The micromobility city: Measuring the impact of greater bicycle use

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A bike ride may be idyllic on a country lane but less so on a crowded city street. This holds true for both traditional bicycles and the electric models that are rapidly becoming more popular. Increasingly, however, both urban residents and city leaders have been advocating for more bike-friendly cities with safer roads and designated travel lanes. Their efforts have helped spur an uptick in bicycle usage, and interest continues to grow. In Copenhagen, for instance, residents now own about 750,000 bicycles—five times the amount of cars.1 Similarly, Lisbon plans to double the 84 kilometers (km) of bike lanes now in the city through additional investment.2

Questions remain, however, about how increased bicycle ridership will affect urban areas, including their transportation infrastructure, average commuting time, and environmental footprint. To provide some clarity, we created a scenario in which residents of a typical Western European city significantly reduce the use of private cars in favor of traditional or electric bicycles. In addition to mobility issues, such as road congestion, we examined how the shift would affect a city’s environmental health and economy. While this analysis focuses solely on a shift to bicycles, cities could obtain similar benefits if residents increasingly use any type of micromobility, including e-kickscooters, mopeds, and other small-format vehicles, in place of private cars. The only difference would be in the extent of the impact, since some micromobility modes produce greater gains than others.

A hypothetical European city now largely dependent on cars

Illustration of hypothetical city with cars, busses, and trucks driving along streets in front of buildings towering above.
Illustration of hypothetical city with cars, busses, and trucks driving along streets in front of buildings towering above.

The metropolitan area in our analysis has a population of about 1.1 million, and the city itself occupies about 370 km2. Today, private cars dominate the roads, accounting for about 71 percent of passenger kilometers traveled. Reliance on all types of micromobility is relatively low (Exhibit 1). The private car parc includes about 520,000 vehicles.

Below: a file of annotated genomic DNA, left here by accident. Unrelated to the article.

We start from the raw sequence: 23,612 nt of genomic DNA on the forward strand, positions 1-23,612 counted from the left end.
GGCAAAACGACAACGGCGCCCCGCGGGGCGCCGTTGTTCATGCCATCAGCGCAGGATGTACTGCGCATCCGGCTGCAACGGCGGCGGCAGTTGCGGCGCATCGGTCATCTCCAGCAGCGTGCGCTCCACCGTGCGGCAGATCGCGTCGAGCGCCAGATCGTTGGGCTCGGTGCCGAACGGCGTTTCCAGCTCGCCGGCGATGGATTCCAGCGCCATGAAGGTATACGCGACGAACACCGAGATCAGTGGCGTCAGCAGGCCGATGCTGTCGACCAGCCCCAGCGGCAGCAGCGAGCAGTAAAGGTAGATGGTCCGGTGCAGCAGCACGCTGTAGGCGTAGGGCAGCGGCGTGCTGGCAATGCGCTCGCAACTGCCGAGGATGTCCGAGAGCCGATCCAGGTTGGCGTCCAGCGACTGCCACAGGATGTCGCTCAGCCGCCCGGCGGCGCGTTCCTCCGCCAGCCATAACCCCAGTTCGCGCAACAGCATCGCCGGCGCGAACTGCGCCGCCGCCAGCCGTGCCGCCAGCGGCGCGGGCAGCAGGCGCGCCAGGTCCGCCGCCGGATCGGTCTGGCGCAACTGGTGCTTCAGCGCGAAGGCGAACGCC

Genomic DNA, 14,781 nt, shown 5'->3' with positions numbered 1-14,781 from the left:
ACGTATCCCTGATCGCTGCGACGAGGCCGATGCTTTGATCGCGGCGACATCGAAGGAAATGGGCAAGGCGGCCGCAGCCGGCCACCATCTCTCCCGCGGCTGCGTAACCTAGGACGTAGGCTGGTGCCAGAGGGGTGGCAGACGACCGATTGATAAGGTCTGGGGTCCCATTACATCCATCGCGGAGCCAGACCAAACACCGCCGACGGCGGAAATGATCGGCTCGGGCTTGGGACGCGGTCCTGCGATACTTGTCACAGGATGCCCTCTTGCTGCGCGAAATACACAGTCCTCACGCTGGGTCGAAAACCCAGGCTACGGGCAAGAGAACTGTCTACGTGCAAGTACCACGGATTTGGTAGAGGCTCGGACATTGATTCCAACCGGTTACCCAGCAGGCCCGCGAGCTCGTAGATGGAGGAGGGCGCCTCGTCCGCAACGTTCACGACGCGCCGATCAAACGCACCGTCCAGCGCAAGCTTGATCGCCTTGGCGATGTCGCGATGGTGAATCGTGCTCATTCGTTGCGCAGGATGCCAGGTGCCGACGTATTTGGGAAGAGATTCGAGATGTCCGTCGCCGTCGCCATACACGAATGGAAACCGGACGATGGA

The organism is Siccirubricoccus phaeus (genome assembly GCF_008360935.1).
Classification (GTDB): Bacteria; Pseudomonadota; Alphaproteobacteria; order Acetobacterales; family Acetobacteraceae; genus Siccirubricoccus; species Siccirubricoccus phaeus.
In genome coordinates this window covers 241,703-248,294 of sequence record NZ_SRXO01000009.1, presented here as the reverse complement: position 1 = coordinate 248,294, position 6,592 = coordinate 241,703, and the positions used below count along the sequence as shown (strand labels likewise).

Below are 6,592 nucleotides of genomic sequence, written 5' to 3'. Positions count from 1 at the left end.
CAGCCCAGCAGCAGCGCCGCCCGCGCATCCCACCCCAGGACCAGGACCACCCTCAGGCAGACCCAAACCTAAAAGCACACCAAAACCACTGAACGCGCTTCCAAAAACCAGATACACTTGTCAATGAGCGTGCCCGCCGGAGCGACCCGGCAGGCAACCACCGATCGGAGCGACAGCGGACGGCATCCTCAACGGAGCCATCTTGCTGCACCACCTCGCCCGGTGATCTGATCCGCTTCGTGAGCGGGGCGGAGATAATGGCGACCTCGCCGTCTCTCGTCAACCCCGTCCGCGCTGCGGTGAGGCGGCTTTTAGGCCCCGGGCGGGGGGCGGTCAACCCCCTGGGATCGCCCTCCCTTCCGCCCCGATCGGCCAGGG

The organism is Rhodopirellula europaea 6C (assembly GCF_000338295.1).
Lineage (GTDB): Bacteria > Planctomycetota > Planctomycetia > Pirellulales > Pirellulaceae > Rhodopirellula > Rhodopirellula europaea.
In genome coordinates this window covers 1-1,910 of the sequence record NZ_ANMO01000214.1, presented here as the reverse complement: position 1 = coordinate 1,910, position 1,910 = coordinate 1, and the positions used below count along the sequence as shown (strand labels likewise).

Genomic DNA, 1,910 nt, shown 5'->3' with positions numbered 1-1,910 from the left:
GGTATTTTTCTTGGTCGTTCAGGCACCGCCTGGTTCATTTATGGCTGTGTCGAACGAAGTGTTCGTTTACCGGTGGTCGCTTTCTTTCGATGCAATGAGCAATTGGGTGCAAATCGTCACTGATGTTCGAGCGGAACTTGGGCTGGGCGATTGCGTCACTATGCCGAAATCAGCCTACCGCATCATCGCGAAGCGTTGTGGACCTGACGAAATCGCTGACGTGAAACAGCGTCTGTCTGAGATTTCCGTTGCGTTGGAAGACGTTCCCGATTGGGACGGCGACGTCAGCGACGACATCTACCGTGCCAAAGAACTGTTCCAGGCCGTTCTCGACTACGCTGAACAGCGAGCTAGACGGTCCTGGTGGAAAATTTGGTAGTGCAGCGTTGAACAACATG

Residents of hypothetical city travel most kilometers by private car.

A big shift to bicycles

Our analysis explored what would happen if residents of the metropolitan area used bicycles for 22.5 percent of the kilometers they now travel by private car. This estimate is not arbitrary, since car owners in the McKinsey global 2022 ACES consumer survey indicated that they could replace 22.5 percent of kilometers now traveled by private car with some type of micromobility—not just bicycles but also e-kickscooters, mopeds, and other small-format vehicles (Exhibit 2).3 We focused solely on a shift to bicycles because of the complexity involved in quantifying the effects of a multimodal shift. In addition, bicycles are the primary micromobility mode today and will likely remain so. While it’s implausible that ACES (autonomous driving, connected cars, electric vehicles, and shared mobility) respondents would only shift to bicycles—for instance, some might have physical limitations that prevent cycling—our analysis provides clues about the major environmental, mobility, and economic benefits that could arise if all types of micromobility gain ground.

Car owners estimated that they could replace 22.5 percent of kilometers now traveled by private car with micromobility.

Every city wants the benefits depicted in our scenario, but achieving them will take decisive efforts, such as building mobility hubs where people can rent bikes and easily shift to public transit. Since a 22.5 percent shift solely to bike travel is implausible, cities must also think about other essential changes that promote the use of other types of micromobility, including the creation of charging spots for e-kickscooters. Regulations could also help, including the imposition of congestion charges to discourage traffic, the creation of no-driving zones, and laws forbidding on-street parking. Most importantly, urban leaders must also increase safety for micromobility to gain ground, since our analysis suggests that road fatalities would double—going from about 20 to 42—in the average European city if traditional and electric bicycle usage increases to the extent depicted in our scenario. The potential benefits of micromobility justify such measures and also provide urban leaders with an incentive to help residents who want to make the shift.

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